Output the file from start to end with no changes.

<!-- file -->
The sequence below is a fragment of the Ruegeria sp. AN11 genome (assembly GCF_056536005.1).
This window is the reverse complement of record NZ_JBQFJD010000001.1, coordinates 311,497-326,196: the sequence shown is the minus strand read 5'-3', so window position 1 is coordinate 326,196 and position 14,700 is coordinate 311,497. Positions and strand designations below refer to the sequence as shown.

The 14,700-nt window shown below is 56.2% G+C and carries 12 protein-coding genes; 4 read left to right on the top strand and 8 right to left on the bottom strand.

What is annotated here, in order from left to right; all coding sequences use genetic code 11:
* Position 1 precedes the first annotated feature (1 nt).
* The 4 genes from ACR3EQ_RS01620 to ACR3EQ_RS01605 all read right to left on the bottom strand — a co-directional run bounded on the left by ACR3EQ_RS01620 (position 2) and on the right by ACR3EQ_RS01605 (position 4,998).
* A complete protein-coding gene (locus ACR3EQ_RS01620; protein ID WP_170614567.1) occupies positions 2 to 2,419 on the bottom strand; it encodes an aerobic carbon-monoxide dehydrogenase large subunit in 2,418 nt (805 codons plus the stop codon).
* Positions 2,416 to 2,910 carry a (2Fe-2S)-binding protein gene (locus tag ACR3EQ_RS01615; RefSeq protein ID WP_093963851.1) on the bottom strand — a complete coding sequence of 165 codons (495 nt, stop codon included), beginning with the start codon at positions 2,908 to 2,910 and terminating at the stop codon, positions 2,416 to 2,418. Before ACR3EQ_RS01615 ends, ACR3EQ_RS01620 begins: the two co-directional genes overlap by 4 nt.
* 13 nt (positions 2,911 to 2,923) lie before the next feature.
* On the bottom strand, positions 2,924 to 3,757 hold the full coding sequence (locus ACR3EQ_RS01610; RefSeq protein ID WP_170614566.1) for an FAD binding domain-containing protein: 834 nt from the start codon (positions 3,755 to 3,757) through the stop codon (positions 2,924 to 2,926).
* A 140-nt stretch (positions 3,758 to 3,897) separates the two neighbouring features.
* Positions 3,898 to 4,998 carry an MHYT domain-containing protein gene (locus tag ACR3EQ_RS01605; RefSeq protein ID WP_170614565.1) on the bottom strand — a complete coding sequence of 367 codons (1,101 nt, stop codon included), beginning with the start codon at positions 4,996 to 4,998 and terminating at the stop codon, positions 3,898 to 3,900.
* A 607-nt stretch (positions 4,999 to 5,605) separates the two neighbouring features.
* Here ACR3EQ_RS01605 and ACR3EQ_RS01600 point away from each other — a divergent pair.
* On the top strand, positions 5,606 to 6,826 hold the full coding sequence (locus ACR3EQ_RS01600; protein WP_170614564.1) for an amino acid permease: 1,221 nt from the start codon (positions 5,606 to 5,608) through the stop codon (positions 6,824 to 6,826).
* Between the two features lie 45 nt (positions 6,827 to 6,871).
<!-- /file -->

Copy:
The sequence below is a fragment of the Ruegeria sp. AN11 genome (assembly GCF_056536005.1).
This window is the reverse complement of record NZ_JBQFJD010000001.1, coordinates 311,497-326,196: the sequence shown is the minus strand read 5'-3', so window position 1 is coordinate 326,196 and position 14,700 is coordinate 311,497. Positions and strand designations below refer to the sequence as shown.

The 14,700-nt window shown below is 56.2% G+C and carries 12 protein-coding genes; 4 read left to right on the top strand and 8 right to left on the bottom strand.

What is annotated here, in order from left to right; all coding sequences use genetic code 11:
* Position 1 precedes the first annotated feature (1 nt).
* The 4 genes from ACR3EQ_RS01620 to ACR3EQ_RS01605 all read right to left on the bottom strand — a co-directional run bounded on the left by ACR3EQ_RS01620 (position 2) and on the right by ACR3EQ_RS01605 (position 4,998).
* A complete protein-coding gene (locus ACR3EQ_RS01620; protein ID WP_170614567.1) occupies positions 2 to 2,419 on the bottom strand; it encodes an aerobic carbon-monoxide dehydrogenase large subunit in 2,418 nt (805 codons plus the stop codon).
* Positions 2,416 to 2,910 carry a (2Fe-2S)-binding protein gene (locus tag ACR3EQ_RS01615; RefSeq protein ID WP_093963851.1) on the bottom strand — a complete coding sequence of 165 codons (495 nt, stop codon included), beginning with the start codon at positions 2,908 to 2,910 and terminating at the stop codon, positions 2,416 to 2,418. Before ACR3EQ_RS01615 ends, ACR3EQ_RS01620 begins: the two co-directional genes overlap by 4 nt.
* 13 nt (positions 2,911 to 2,923) lie before the next feature.
* On the bottom strand, positions 2,924 to 3,757 hold the full coding sequence (locus ACR3EQ_RS01610; RefSeq protein ID WP_170614566.1) for an FAD binding domain-containing protein: 834 nt from the start codon (positions 3,755 to 3,757) through the stop codon (positions 2,924 to 2,926).
* A 140-nt stretch (positions 3,758 to 3,897) separates the two neighbouring features.
* Positions 3,898 to 4,998 carry an MHYT domain-containing protein gene (locus tag ACR3EQ_RS01605; RefSeq protein ID WP_170614565.1) on the bottom strand — a complete coding sequence of 367 codons (1,101 nt, stop codon included), beginning with the start codon at positions 4,996 to 4,998 and terminating at the stop codon, positions 3,898 to 3,900.
* A 607-nt stretch (positions 4,999 to 5,605) separates the two neighbouring features.
* Here ACR3EQ_RS01605 and ACR3EQ_RS01600 point away from each other — a divergent pair.
* On the top strand, positions 5,606 to 6,826 hold the full coding sequence (locus ACR3EQ_RS01600; protein WP_170614564.1) for an amino acid permease: 1,221 nt from the start codon (positions 5,606 to 5,608) through the stop codon (positions 6,824 to 6,826).
* Between the two features lie 45 nt (positions 6,827 to 6,871).